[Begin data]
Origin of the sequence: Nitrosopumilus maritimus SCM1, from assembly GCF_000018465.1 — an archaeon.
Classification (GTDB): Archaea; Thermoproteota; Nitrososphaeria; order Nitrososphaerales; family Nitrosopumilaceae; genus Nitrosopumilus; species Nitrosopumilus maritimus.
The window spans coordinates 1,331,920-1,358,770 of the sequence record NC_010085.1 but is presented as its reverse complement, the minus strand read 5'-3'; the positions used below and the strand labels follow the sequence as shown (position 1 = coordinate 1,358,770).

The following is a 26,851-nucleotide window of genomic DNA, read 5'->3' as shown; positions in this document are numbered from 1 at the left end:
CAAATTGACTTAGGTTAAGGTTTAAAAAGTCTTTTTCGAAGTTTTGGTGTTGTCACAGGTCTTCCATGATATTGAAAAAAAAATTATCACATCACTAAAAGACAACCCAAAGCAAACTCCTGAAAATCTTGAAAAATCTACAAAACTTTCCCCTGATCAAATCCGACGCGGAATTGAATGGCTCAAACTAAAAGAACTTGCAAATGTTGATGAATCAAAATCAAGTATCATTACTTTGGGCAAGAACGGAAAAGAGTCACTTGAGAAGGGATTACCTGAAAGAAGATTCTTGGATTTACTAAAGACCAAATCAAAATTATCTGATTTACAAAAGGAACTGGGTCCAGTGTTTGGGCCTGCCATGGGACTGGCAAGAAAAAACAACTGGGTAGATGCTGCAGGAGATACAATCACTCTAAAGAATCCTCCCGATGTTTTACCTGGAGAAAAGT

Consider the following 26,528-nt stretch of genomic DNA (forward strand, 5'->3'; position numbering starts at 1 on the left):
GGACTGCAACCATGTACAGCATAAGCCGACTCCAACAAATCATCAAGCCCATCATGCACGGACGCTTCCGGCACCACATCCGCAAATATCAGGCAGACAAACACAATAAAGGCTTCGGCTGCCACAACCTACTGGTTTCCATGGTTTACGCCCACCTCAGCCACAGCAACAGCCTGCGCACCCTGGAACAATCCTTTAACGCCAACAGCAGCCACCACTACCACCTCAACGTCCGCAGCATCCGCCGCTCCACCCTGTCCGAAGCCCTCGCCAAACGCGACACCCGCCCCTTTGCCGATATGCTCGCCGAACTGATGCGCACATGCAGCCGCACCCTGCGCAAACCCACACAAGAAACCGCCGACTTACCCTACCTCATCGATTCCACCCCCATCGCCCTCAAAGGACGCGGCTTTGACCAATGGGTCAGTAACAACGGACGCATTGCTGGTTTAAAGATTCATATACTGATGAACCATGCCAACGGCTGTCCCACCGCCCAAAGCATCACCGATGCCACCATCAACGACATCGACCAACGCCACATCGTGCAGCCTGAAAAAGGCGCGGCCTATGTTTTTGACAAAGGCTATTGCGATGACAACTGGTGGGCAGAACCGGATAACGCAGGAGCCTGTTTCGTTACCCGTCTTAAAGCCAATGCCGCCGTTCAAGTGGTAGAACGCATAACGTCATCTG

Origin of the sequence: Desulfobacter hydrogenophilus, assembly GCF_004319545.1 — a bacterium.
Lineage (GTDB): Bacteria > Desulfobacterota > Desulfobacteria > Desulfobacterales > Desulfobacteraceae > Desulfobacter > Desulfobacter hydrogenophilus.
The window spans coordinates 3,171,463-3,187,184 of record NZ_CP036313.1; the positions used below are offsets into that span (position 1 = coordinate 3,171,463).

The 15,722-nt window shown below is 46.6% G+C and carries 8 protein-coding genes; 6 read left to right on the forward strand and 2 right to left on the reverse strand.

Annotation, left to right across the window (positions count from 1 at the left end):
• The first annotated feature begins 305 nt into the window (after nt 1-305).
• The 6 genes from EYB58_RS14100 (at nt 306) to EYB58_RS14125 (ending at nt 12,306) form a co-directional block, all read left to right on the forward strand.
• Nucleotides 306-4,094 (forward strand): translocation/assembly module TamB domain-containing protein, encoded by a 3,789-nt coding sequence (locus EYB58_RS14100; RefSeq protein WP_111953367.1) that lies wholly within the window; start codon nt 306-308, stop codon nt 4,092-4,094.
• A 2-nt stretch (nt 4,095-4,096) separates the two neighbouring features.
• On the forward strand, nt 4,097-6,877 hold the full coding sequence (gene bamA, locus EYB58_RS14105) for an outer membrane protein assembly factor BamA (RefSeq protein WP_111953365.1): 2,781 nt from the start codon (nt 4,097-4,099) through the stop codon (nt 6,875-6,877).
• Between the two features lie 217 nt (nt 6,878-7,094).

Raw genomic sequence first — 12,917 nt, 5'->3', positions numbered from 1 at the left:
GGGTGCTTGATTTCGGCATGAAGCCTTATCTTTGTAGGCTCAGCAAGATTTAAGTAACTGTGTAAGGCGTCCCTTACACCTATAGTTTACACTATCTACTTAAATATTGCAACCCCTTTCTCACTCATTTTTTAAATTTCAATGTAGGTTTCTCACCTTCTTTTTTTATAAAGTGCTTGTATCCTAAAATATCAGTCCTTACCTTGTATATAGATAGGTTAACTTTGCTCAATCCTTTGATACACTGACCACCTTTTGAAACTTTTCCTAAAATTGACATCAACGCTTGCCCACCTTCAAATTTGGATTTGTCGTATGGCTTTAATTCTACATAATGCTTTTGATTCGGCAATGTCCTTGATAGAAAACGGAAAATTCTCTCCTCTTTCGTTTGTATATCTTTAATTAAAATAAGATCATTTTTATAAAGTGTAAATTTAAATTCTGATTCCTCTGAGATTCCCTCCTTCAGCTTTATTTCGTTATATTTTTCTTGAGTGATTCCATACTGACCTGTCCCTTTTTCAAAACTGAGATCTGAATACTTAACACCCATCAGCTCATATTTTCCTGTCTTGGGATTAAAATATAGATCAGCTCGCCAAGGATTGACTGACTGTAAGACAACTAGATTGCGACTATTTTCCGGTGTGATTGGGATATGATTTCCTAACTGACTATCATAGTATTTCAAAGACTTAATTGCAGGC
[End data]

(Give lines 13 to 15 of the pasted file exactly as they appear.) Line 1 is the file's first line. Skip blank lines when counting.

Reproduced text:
• The first annotated feature begins 305 nt into the window (after nt 1-305).
• The 6 genes from EYB58_RS14100 (at nt 306) to EYB58_RS14125 (ending at nt 12,306) form a co-directional block, all read left to right on the forward strand.
• Nucleotides 306-4,094 (forward strand): translocation/assembly module TamB domain-containing protein, encoded by a 3,789-nt coding sequence (locus EYB58_RS14100; RefSeq protein WP_111953367.1) that lies wholly within the window; start codon nt 306-308, stop codon nt 4,092-4,094.